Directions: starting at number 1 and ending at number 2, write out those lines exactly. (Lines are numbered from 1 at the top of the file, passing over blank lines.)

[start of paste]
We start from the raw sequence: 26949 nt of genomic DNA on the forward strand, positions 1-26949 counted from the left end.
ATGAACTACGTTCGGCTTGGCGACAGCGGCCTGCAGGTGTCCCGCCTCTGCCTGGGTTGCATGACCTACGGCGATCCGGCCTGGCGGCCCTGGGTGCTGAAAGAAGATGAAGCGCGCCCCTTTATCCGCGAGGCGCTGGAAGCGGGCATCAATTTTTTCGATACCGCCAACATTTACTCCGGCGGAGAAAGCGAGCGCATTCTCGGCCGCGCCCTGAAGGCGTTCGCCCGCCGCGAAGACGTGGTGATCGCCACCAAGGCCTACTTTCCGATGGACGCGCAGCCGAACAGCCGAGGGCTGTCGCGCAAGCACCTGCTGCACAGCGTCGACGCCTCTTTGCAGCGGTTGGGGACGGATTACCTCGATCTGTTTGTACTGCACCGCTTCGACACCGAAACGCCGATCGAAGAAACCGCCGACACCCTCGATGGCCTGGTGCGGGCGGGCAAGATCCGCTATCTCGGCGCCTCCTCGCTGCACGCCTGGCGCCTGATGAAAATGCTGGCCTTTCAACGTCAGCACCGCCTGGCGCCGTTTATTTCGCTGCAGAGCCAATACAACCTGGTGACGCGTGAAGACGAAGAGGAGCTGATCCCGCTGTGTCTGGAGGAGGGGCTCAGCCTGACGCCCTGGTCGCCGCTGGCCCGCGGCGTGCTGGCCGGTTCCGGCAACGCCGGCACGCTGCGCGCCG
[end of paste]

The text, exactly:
We start from the raw sequence: 26949 nt of genomic DNA on the forward strand, positions 1-26949 counted from the left end.
ATGAACTACGTTCGGCTTGGCGACAGCGGCCTGCAGGTGTCCCGCCTCTGCCTGGGTTGCATGACCTACGGCGATCCGGCCTGGCGGCCCTGGGTGCTGAAAGAAGATGAAGCGCGCCCCTTTATCCGCGAGGCGCTGGAAGCGGGCATCAATTTTTTCGATACCGCCAACATTTACTCCGGCGGAGAAAGCGAGCGCATTCTCGGCCGCGCCCTGAAGGCGTTCGCCCGCCGCGAAGACGTGGTGATCGCCACCAAGGCCTACTTTCCGATGGACGCGCAGCCGAACAGCCGAGGGCTGTCGCGCAAGCACCTGCTGCACAGCGTCGACGCCTCTTTGCAGCGGTTGGGGACGGATTACCTCGATCTGTTTGTACTGCACCGCTTCGACACCGAAACGCCGATCGAAGAAACCGCCGACACCCTCGATGGCCTGGTGCGGGCGGGCAAGATCCGCTATCTCGGCGCCTCCTCGCTGCACGCCTGGCGCCTGATGAAAATGCTGGCCTTTCAACGTCAGCACCGCCTGGCGCCGTTTATTTCGCTGCAGAGCCAATACAACCTGGTGACGCGTGAAGACGAAGAGGAGCTGATCCCGCTGTGTCTGGAGGAGGGGCTCAGCCTGACGCCCTGGTCGCCGCTGGCCCGCGGCGTGCTGGCCGGTTCCGGCAACGCCGGCACGCTGCGCGCCG